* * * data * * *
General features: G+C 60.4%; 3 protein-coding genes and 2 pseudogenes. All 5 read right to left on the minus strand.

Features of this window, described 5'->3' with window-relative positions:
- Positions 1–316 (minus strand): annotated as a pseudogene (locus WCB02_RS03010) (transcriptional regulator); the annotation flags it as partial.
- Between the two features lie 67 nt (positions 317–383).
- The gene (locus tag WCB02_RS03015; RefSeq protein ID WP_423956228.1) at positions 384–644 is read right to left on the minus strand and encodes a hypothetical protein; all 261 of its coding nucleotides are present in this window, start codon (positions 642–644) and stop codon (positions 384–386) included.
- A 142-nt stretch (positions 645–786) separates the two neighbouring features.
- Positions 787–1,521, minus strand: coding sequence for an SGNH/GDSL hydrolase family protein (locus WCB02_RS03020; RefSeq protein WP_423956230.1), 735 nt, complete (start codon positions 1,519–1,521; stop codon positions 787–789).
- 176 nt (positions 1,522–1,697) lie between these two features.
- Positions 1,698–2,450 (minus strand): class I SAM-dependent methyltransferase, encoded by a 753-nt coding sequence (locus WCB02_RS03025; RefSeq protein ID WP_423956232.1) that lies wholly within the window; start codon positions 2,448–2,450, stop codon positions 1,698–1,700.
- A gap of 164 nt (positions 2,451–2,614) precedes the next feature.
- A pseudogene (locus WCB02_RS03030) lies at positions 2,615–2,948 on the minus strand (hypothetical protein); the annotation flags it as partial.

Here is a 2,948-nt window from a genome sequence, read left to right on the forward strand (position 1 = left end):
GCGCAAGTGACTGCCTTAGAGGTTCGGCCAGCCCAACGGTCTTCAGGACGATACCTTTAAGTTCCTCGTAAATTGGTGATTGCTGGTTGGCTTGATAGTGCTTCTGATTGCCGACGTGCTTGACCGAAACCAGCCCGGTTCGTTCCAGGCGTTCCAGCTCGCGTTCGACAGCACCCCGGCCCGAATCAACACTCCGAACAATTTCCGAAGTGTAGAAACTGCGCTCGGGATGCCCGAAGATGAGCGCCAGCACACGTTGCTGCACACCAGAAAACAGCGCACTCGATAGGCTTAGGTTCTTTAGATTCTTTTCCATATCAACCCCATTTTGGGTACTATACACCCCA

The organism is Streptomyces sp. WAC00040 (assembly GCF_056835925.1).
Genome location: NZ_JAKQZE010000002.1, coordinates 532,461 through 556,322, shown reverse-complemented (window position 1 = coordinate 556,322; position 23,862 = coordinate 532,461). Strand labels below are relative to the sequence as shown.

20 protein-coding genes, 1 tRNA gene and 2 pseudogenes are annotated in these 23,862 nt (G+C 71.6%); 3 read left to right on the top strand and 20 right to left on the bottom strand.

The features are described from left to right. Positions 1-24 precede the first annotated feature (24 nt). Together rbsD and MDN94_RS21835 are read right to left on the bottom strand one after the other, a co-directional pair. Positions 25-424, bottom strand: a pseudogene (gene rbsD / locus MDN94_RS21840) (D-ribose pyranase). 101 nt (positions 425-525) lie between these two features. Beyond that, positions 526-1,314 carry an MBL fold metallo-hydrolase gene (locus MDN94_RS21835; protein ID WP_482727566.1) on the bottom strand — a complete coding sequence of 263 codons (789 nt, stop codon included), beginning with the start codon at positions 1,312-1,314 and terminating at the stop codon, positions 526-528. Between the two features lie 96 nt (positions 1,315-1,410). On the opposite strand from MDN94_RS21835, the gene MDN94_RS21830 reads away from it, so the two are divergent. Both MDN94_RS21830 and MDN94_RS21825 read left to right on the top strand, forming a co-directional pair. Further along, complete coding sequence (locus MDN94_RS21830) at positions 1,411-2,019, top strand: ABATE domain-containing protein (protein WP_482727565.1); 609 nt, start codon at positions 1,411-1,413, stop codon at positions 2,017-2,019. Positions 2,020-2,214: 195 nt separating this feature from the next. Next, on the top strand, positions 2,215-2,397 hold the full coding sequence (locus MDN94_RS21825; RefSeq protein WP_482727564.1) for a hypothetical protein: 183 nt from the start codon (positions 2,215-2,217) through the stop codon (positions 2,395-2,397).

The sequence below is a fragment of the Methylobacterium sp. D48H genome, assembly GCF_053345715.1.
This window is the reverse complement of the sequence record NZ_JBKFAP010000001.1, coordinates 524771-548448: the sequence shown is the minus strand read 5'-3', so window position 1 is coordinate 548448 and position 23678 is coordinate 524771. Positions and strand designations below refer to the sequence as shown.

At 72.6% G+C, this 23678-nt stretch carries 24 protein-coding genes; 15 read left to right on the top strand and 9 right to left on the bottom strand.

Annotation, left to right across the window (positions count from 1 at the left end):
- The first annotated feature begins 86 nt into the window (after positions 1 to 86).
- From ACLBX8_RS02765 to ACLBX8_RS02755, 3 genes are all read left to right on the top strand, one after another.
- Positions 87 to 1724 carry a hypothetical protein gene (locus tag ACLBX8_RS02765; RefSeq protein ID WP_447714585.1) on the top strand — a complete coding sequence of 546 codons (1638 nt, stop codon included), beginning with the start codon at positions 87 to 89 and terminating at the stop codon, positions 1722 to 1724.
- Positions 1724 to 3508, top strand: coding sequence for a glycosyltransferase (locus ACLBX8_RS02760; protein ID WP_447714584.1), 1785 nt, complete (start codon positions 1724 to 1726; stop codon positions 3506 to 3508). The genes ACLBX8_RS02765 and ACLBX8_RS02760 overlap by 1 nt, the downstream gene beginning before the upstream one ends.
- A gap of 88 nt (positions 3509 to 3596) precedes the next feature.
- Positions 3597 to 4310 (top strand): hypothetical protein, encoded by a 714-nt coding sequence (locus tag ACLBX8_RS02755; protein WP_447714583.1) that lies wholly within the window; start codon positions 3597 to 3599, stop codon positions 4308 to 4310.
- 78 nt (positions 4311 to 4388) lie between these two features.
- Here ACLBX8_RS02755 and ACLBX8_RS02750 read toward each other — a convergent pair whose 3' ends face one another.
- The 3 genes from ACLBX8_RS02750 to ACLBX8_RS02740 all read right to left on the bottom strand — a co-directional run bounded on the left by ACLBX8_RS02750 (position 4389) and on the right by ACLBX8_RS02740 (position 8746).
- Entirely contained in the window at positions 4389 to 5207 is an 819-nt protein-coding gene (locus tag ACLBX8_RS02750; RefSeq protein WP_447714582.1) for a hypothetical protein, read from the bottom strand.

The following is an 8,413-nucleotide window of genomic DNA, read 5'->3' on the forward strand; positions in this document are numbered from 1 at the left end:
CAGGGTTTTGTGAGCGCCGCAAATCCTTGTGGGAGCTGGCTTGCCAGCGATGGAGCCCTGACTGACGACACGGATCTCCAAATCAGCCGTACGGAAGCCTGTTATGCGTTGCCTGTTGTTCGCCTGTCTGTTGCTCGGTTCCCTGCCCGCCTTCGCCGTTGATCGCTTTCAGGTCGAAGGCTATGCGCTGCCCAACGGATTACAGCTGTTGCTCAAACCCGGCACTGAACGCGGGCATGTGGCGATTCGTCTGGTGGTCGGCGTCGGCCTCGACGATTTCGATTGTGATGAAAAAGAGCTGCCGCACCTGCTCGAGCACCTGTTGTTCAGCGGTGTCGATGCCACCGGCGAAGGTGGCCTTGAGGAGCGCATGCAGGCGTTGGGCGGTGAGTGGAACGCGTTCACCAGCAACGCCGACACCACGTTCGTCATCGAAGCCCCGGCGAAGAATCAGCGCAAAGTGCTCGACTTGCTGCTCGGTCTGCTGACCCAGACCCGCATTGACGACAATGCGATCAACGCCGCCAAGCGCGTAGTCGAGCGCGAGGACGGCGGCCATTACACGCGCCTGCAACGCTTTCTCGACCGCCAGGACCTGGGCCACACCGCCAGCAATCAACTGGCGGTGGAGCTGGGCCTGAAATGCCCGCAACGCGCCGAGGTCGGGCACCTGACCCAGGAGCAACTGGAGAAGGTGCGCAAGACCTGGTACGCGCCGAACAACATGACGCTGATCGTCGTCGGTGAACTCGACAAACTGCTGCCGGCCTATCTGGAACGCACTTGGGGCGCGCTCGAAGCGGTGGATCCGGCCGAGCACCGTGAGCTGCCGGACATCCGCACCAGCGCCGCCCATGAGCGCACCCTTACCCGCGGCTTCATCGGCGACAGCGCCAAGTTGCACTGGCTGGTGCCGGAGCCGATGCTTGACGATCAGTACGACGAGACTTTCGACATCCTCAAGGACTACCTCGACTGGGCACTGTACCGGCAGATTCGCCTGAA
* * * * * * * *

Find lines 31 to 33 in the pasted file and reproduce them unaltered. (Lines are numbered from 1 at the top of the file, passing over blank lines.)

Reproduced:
- Entirely contained in the window at positions 4389 to 5207 is an 819-nt protein-coding gene (locus tag ACLBX8_RS02750; RefSeq protein WP_447714582.1) for a hypothetical protein, read from the bottom strand.

The following is an 8,413-nucleotide window of genomic DNA, read 5'->3' on the forward strand; positions in this document are numbered from 1 at the left end:
CAGGGTTTTGTGAGCGCCGCAAATCCTTGTGGGAGCTGGCTTGCCAGCGATGGAGCCCTGACTGACGACACGGATCTCCAAATCAGCCGTACGGAAGCCTGTTATGCGTTGCCTGTTGTTCGCCTGTCTGTTGCTCGGTTCCCTGCCCGCCTTCGCCGTTGATCGCTTTCAGGTCGAAGGCTATGCGCTGCCCAACGGATTACAGCTGTTGCTCAAACCCGGCACTGAACGCGGGCATGTGGCGATTCGTCTGGTGGTCGGCGTCGGCCTCGACGATTTCGATTGTGATGAAAAAGAGCTGCCGCACCTGCTCGAGCACCTGTTGTTCAGCGGTGTCGATGCCACCGGCGAAGGTGGCCTTGAGGAGCGCATGCAGGCGTTGGGCGGTGAGTGGAACGCGTTCACCAGCAACGCCGACACCACGTTCGTCATCGAAGCCCCGGCGAAGAATCAGCGCAAAGTGCTCGACTTGCTGCTCGGTCTGCTGACCCAGACCCGCATTGACGACAATGCGATCAACGCCGCCAAGCGCGTAGTCGAGCGCGAGGACGGCGGCCATTACACGCGCCTGCAACGCTTTCTCGACCGCCAGGACCTGGGCCACACCGCCAGCAATCAACTGGCGGTGGAGCTGGGCCTGAAATGCCCGCAACGCGCCGAGGTCGGGCACCTGACCCAGGAGCAACTGGAGAAGGTGCGCAAGACCTGGTACGCGCCGAACAACATGACGCTGATCGTCGTCGGTGAACTCGACAAACTGCTGCCGGCCTATCTGGAACGCACTTGGGGCGCGCTCGAAGCGGTGGATCCGGCCGAGCACCGTGAGCTGCCGGACATCCGCACCAGCGCCGCCCATGAGCGCACCCTTACCCGCGGCTTCATCGGCGACAGCGCCAAGTTGCACTGGCTGGTGCCGGAGCCGATGCTTGACGATCAGTACGACGAGACTTTCGACATCCTCAAGGACTACCTCGACTGGGCACTGTACCGGCAGATTCGCCTGAA